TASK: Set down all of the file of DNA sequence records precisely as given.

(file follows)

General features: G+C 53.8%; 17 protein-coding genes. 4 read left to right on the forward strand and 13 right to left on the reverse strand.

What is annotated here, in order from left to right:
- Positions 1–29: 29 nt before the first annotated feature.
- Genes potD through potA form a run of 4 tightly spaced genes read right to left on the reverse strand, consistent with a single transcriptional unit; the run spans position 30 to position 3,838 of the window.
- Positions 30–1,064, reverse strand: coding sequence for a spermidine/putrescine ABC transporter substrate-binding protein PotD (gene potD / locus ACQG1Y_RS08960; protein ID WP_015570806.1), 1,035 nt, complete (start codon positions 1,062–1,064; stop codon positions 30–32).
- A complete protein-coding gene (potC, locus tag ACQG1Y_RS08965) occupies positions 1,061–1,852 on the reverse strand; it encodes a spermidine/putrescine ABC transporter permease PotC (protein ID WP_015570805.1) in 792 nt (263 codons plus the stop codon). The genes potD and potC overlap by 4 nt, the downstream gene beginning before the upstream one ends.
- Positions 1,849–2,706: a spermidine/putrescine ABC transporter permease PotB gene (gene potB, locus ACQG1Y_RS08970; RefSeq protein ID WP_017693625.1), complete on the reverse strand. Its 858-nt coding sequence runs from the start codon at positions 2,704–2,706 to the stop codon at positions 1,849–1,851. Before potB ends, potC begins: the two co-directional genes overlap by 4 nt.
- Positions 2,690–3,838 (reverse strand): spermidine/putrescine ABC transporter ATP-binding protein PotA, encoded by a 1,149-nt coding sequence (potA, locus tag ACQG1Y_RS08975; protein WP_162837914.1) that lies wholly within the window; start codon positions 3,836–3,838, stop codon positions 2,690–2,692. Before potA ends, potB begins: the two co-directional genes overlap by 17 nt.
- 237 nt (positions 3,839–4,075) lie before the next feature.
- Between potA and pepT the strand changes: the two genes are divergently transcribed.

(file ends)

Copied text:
General features: G+C 53.8%; 17 protein-coding genes. 4 read left to right on the forward strand and 13 right to left on the reverse strand.

What is annotated here, in order from left to right:
- Positions 1–29: 29 nt before the first annotated feature.
- Genes potD through potA form a run of 4 tightly spaced genes read right to left on the reverse strand, consistent with a single transcriptional unit; the run spans position 30 to position 3,838 of the window.
- Positions 30–1,064, reverse strand: coding sequence for a spermidine/putrescine ABC transporter substrate-binding protein PotD (gene potD / locus ACQG1Y_RS08960; protein ID WP_015570806.1), 1,035 nt, complete (start codon positions 1,062–1,064; stop codon positions 30–32).
- A complete protein-coding gene (potC, locus tag ACQG1Y_RS08965) occupies positions 1,061–1,852 on the reverse strand; it encodes a spermidine/putrescine ABC transporter permease PotC (protein ID WP_015570805.1) in 792 nt (263 codons plus the stop codon). The genes potD and potC overlap by 4 nt, the downstream gene beginning before the upstream one ends.
- Positions 1,849–2,706: a spermidine/putrescine ABC transporter permease PotB gene (gene potB, locus ACQG1Y_RS08970; RefSeq protein ID WP_017693625.1), complete on the reverse strand. Its 858-nt coding sequence runs from the start codon at positions 2,704–2,706 to the stop codon at positions 1,849–1,851. Before potB ends, potC begins: the two co-directional genes overlap by 4 nt.
- Positions 2,690–3,838 (reverse strand): spermidine/putrescine ABC transporter ATP-binding protein PotA, encoded by a 1,149-nt coding sequence (potA, locus tag ACQG1Y_RS08975; protein WP_162837914.1) that lies wholly within the window; start codon positions 3,836–3,838, stop codon positions 2,690–2,692. Before potA ends, potB begins: the two co-directional genes overlap by 17 nt.
- 237 nt (positions 3,839–4,075) lie before the next feature.
- Between potA and pepT the strand changes: the two genes are divergently transcribed.